Noise pollution in urban areas has become more and more serious in these last years. More than 140 millions of people in Europe are exposed to noise levels causing annoyance during day time; 20% of them (80 millions) are exposed to levels which may cause serious health damage [7]. Roads and railways are among the most important noise sources; to reduce their impact, noise barriers are among the most commonly used systems. The experimental determination of noise barriers acoustic performances is extremely important for the design of these systems; at the Acoustics Laboratory of the University of Perugia, acoustic measurements were taken on a new noise barrier sample, made of perforated metallic panels with internal rockwool and transparent PMMA modules; both sound insulating and sound absorbing properties of the barrier were investigated.

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In the last part of the paper some indications are given to optimize the acoustic absorption performances of the sample.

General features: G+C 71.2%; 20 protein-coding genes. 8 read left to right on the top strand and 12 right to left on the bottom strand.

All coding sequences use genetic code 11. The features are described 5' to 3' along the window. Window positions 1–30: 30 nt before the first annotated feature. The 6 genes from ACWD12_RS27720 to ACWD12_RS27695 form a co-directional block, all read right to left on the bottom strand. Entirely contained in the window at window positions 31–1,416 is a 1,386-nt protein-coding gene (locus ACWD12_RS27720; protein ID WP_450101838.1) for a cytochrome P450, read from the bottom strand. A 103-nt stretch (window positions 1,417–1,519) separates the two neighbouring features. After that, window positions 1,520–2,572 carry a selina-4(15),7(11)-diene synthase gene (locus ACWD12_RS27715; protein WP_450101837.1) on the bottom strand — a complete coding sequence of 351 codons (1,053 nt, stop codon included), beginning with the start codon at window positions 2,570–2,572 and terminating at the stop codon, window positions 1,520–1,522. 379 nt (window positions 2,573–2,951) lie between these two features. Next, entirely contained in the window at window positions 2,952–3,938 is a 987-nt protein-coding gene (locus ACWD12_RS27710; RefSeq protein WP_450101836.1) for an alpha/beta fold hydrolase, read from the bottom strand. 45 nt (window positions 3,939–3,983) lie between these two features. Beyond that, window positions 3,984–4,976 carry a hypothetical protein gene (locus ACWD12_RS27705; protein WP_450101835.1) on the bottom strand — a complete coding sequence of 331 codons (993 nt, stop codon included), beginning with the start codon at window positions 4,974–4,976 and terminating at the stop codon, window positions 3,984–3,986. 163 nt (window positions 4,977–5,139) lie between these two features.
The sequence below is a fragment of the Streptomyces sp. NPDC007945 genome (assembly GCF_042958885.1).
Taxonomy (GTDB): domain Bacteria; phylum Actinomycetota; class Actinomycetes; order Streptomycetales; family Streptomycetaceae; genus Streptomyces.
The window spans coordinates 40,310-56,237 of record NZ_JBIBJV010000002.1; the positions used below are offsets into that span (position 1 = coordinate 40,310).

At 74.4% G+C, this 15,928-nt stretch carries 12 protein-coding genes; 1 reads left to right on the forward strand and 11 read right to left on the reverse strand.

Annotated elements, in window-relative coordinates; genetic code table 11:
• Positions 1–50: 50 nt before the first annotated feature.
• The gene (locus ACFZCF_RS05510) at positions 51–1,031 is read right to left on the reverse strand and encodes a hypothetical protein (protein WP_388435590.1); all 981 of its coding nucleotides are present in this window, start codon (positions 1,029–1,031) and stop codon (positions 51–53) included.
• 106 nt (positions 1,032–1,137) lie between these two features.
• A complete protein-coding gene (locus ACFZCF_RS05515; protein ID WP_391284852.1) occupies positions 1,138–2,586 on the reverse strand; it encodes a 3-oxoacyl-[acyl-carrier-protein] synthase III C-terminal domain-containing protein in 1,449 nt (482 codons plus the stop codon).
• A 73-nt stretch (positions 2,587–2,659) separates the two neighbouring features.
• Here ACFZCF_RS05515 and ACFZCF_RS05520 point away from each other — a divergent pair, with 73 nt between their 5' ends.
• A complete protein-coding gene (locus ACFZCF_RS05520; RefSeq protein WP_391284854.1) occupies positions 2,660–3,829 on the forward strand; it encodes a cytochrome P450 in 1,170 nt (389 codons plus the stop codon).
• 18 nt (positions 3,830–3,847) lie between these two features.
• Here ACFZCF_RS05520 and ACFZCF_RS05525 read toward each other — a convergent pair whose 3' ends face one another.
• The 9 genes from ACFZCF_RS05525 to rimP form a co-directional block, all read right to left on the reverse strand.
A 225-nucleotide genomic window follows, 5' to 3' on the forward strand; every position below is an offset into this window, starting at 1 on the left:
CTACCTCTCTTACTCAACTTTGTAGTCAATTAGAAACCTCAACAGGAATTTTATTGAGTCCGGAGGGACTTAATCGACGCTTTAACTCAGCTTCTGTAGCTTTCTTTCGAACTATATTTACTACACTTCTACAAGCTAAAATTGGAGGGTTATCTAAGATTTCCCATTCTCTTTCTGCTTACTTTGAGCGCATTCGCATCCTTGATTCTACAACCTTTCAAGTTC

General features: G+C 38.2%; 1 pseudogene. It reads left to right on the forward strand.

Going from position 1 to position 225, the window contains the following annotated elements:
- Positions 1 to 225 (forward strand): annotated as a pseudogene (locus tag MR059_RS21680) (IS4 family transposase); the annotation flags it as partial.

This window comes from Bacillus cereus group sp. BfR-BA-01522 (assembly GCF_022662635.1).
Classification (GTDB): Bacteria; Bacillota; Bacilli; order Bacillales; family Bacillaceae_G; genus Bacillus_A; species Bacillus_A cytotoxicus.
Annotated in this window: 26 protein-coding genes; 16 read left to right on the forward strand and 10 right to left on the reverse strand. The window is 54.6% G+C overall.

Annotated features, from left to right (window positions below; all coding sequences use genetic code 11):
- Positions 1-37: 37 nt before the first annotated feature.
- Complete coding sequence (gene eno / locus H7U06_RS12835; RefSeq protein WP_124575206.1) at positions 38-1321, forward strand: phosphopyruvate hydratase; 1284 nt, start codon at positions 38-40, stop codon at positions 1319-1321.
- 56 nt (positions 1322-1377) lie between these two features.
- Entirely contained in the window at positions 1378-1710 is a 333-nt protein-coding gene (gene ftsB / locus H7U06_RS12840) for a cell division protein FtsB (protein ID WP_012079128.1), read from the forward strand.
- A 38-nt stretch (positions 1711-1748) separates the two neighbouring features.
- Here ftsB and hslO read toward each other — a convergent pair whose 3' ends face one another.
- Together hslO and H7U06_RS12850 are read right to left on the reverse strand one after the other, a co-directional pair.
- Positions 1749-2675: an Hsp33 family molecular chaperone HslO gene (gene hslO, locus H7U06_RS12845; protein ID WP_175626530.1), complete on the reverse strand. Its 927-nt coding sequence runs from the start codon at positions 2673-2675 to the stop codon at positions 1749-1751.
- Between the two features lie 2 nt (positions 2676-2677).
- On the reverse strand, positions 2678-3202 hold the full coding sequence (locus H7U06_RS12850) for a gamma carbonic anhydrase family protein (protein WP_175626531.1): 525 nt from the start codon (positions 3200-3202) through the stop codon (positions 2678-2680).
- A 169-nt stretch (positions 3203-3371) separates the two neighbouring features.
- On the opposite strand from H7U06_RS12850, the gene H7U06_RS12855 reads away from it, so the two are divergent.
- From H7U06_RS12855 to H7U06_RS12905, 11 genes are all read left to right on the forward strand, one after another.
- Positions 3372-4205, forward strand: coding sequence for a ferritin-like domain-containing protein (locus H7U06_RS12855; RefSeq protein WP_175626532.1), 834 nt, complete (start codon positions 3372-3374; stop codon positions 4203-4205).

DESCRIPTION OF THE EXPERIMENTAL APPARATUS

Measurements were carried out in the coupled reverberating rooms at the Acoustic Laboratory of the University of Perugia. The rooms are made up of two box–shaped concrete structures, divided from each other and from the surroundings, in compliance with UNI EN ISO 140-1.

The geometrical features of the rooms are the following:

- Emitting room: internal dimensions: 4.6 m x 4 m x 2.9 m; net internal volume: V = 53.36 m³ ; - Receiving room: internal dimensions: 4.6 m x 3.9 m x 3.5 m; net internal volume: V = 62.79 m³ The roofing is made up of a 0,4 m thick concrete floor; the two reverberating rooms are connected by an opening with the following dimensions: 4.16 mx 2.47 m, Area = 10.28 m². During the sound-absorption tests in the emitting room, the opening was closed with a 0.4 m thick brick wall.

The phonometrical equipment used for the measurements has the following characteristics: